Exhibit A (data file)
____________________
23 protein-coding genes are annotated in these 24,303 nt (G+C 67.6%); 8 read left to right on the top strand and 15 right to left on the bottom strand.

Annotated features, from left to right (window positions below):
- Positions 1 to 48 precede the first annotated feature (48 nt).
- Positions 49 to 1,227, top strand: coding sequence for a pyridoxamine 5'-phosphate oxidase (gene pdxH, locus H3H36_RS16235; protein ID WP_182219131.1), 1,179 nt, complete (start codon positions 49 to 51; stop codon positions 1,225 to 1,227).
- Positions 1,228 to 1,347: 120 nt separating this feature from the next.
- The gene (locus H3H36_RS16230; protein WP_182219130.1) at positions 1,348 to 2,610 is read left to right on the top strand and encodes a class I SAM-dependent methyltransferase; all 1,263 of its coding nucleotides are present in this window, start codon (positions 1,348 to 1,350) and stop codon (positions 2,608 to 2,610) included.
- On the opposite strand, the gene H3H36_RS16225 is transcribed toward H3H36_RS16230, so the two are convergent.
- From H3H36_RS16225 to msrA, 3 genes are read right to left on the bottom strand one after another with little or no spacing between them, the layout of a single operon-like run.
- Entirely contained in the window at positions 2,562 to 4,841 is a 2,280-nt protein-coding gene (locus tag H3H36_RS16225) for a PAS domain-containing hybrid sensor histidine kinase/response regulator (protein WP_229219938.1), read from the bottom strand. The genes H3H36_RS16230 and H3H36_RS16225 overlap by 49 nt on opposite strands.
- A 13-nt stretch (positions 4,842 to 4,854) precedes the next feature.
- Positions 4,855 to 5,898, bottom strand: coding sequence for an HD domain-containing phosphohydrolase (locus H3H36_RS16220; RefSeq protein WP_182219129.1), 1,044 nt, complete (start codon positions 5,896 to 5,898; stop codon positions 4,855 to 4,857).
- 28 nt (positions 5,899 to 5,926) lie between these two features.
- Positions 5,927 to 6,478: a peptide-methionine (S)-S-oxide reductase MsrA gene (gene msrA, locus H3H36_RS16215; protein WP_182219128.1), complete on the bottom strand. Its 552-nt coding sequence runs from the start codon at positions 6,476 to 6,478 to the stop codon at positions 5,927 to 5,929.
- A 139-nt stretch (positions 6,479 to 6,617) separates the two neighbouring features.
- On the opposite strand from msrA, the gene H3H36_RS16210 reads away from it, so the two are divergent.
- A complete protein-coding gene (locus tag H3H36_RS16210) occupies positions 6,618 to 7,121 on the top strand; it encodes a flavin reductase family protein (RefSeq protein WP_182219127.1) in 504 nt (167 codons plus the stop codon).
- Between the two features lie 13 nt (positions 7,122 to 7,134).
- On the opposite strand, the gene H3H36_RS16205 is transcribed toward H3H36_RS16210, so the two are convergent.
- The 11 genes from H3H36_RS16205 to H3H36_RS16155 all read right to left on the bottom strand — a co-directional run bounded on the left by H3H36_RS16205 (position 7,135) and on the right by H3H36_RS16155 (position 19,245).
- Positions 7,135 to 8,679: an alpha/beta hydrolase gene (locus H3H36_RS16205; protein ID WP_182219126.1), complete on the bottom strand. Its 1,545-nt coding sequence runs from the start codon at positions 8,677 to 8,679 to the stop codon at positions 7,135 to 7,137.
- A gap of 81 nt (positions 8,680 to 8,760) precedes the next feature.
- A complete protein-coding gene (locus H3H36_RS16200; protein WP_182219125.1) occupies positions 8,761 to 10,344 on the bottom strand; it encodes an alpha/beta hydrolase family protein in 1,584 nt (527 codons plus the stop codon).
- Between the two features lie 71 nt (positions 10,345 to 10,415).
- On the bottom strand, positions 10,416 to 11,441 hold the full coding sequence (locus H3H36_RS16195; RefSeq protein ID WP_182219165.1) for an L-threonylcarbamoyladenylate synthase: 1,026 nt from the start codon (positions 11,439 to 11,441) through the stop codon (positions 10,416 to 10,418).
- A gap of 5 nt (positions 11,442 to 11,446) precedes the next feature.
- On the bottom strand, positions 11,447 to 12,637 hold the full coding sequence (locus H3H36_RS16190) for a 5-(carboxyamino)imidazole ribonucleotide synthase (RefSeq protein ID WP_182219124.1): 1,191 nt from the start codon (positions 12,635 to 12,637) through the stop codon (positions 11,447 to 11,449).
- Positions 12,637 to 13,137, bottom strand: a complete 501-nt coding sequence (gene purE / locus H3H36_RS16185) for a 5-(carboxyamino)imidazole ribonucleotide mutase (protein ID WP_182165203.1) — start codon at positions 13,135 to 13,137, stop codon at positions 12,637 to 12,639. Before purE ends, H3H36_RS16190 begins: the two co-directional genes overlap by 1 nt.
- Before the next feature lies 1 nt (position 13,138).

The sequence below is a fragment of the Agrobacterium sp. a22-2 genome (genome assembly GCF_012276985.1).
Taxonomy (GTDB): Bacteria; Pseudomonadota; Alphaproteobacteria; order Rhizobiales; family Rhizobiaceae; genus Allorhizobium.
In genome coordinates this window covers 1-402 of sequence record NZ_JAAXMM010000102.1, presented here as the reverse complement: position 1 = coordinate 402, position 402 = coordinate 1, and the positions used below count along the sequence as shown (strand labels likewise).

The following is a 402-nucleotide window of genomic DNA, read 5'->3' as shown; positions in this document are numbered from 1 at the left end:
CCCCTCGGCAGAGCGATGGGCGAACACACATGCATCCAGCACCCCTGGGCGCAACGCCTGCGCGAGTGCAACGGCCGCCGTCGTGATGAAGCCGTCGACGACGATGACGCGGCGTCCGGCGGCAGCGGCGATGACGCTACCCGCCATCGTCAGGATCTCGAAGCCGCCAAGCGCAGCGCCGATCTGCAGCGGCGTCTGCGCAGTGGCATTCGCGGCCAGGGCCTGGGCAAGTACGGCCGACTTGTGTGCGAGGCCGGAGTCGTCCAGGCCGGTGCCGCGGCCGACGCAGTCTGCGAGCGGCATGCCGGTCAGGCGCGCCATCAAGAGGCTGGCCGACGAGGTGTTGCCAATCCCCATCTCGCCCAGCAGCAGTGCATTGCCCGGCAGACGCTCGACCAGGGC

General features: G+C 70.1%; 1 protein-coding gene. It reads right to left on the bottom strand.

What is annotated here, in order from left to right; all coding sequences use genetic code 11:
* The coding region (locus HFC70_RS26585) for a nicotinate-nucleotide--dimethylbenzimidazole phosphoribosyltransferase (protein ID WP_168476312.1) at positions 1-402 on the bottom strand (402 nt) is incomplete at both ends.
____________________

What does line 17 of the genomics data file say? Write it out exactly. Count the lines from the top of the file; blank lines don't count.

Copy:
- Between the two features lie 13 nt (positions 7,122 to 7,134).